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Rep. Mike Gallagher urges a ‘big tent’ Republican Party

The Republican congressman believes putting the Iran deal 'back together with duct tape' is a dangerous idea

Tom Williams/CQ Roll Call via AP

Rep. Mike Gallagher, (R-WI) arrives at the Capitol for a briefing on January 8, 2020.

Rep. Michael Gallagher (R-WI) joined Jewish Insider’s Limited Liability Podcast this week to discuss President Donald Trump’s impeachment trial, the Iran deal and the future of the Republican Party with hosts Jarrod Bernstein and Rich Goldberg. 

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Too far: Gallagher, who published an op-ed the morning of the Capitol riots calling on his fellow Republicans not to go along with Trump’s efforts to overturn the election, explained why he nevertheless voted against impeachment. “Democrats are making this argument that ‘OK, we have to remove the president because this man can’t be trusted with the nuclear codes or to be in office a day longer,’” he said. But now that Trump is no longer in office, he said, Democrats are arguing that Trump should be barred from returning to elected office and “I think that’s something the American people can decide.” 

Big tent: The Republican congressman said he was disturbed by the divisions within his party over impeachment, and believes it should be a “big tent” party. “These two sides attacking each other really troubles me,” he said. The best case scenario, he said, is to “have a very honest and robust debate about the good, the bad, and the ugly of the last four years, and we can build off that and improve and potentially start winning elections.” Gallagher said he believes Republicans lost control of the Senate in the Georgia runoffs because Sens. Kelly Loeffler (R-GA) and David Perdue (R-GA) “weren’t able to make their most effective argument of, ‘we need to be a check against the Biden administration’… because they weren’t allowed to say Biden is indeed president.”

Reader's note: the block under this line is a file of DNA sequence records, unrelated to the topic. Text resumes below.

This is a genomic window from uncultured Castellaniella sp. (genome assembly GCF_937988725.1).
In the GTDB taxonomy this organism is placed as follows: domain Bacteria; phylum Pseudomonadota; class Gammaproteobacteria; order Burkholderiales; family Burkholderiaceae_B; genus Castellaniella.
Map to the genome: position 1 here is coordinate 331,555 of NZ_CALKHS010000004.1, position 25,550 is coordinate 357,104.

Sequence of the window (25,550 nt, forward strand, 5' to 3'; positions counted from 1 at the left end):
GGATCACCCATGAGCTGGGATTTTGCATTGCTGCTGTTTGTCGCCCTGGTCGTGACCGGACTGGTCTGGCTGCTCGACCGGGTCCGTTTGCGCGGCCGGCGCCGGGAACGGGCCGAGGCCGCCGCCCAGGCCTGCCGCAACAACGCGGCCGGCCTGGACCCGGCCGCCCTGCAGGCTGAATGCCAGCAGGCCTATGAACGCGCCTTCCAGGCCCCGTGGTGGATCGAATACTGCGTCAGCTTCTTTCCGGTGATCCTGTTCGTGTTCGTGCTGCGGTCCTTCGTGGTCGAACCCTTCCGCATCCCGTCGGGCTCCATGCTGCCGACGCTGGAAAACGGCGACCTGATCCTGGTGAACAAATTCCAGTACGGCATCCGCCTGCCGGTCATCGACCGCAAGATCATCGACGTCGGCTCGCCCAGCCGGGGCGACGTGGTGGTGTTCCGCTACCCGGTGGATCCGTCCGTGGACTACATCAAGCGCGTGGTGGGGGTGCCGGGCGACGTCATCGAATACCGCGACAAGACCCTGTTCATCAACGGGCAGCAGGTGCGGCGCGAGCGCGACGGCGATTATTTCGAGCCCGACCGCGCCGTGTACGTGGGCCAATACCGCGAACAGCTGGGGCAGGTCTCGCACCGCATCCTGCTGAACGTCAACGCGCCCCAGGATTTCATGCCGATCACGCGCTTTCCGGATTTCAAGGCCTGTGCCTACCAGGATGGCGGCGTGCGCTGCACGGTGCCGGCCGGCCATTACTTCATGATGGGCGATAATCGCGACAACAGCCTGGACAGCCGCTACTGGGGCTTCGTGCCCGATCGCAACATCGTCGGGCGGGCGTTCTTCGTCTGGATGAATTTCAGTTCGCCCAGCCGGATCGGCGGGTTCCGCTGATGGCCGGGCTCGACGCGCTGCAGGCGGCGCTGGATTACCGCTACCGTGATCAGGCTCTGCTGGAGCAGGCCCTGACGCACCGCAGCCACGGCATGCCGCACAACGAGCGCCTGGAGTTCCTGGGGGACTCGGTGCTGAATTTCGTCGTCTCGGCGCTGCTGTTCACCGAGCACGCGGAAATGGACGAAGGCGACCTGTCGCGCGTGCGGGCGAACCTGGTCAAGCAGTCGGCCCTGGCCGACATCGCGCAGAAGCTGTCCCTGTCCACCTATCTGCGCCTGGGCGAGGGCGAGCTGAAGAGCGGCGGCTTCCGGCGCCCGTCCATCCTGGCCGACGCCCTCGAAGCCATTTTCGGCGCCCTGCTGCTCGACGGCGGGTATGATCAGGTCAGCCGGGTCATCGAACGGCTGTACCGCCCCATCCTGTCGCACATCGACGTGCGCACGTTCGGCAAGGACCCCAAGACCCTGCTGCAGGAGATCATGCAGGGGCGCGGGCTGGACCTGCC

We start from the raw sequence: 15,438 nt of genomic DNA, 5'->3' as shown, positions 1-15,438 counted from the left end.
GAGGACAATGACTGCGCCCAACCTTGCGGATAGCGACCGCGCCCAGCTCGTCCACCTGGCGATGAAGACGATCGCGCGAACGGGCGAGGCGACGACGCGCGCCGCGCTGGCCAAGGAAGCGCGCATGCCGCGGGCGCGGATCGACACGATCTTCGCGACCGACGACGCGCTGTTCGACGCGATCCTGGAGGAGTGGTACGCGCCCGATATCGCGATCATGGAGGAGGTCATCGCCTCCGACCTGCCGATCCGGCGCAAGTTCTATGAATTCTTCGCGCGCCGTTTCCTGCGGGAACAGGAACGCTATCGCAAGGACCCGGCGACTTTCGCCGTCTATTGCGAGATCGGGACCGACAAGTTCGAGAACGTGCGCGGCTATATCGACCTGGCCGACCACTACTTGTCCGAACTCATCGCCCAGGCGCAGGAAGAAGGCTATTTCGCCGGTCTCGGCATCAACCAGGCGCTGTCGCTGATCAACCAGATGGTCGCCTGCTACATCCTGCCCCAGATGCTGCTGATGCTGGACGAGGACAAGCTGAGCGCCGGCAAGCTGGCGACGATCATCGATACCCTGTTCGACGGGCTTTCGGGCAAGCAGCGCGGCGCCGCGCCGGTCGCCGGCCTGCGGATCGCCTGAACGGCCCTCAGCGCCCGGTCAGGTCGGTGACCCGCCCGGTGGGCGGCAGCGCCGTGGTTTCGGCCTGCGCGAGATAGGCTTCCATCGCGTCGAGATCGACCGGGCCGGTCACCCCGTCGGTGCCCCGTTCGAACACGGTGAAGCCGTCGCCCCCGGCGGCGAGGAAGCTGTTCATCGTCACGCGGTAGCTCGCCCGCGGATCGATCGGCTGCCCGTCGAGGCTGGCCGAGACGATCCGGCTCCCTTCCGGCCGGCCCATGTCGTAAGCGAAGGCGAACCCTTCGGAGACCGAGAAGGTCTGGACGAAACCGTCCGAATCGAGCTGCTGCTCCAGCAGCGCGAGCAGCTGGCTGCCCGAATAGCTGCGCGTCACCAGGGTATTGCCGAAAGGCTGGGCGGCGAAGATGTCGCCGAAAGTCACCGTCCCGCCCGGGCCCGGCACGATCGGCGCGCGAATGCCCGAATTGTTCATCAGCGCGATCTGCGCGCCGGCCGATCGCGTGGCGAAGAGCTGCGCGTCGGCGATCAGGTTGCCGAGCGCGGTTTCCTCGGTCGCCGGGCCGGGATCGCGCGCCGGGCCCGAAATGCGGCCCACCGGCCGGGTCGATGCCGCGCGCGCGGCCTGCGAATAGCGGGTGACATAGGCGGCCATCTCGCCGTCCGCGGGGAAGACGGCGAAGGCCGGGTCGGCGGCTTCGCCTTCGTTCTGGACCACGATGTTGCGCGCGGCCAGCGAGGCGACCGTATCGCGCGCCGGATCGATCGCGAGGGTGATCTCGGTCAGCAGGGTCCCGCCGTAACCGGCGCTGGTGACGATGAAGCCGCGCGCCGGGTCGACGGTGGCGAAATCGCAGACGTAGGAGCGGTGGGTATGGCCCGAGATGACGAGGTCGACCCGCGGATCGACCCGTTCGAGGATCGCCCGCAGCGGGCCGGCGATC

On Iran: “I think Biden’s foreign policy risks getting sucked into the same vacuum that Obama’s foreign policy did,” said Gallagher. Trying to put the Iran deal “back together with duct tape,” he suggested, will “anger our traditional allies in the region, Israel and the Sunni Arab Gulf states, and thereby screw up all the progress we’ve made with the Abraham Accords. And that may be sustainable for a short period of time. But it’s likely to suck him back into the region on terms that he does not want to be sucked back into the region.”

Don’t miss: Also on this week’s podcast, writer Abigail Pogrebin weighed in on the life and legacy of Larry King, and JI’s Matthew Kassel checked in with Jen Ellis, the woman who made Sen. Bernie Sanders’s (I-VT) viral mittens, about finally getting to speak with the senator.

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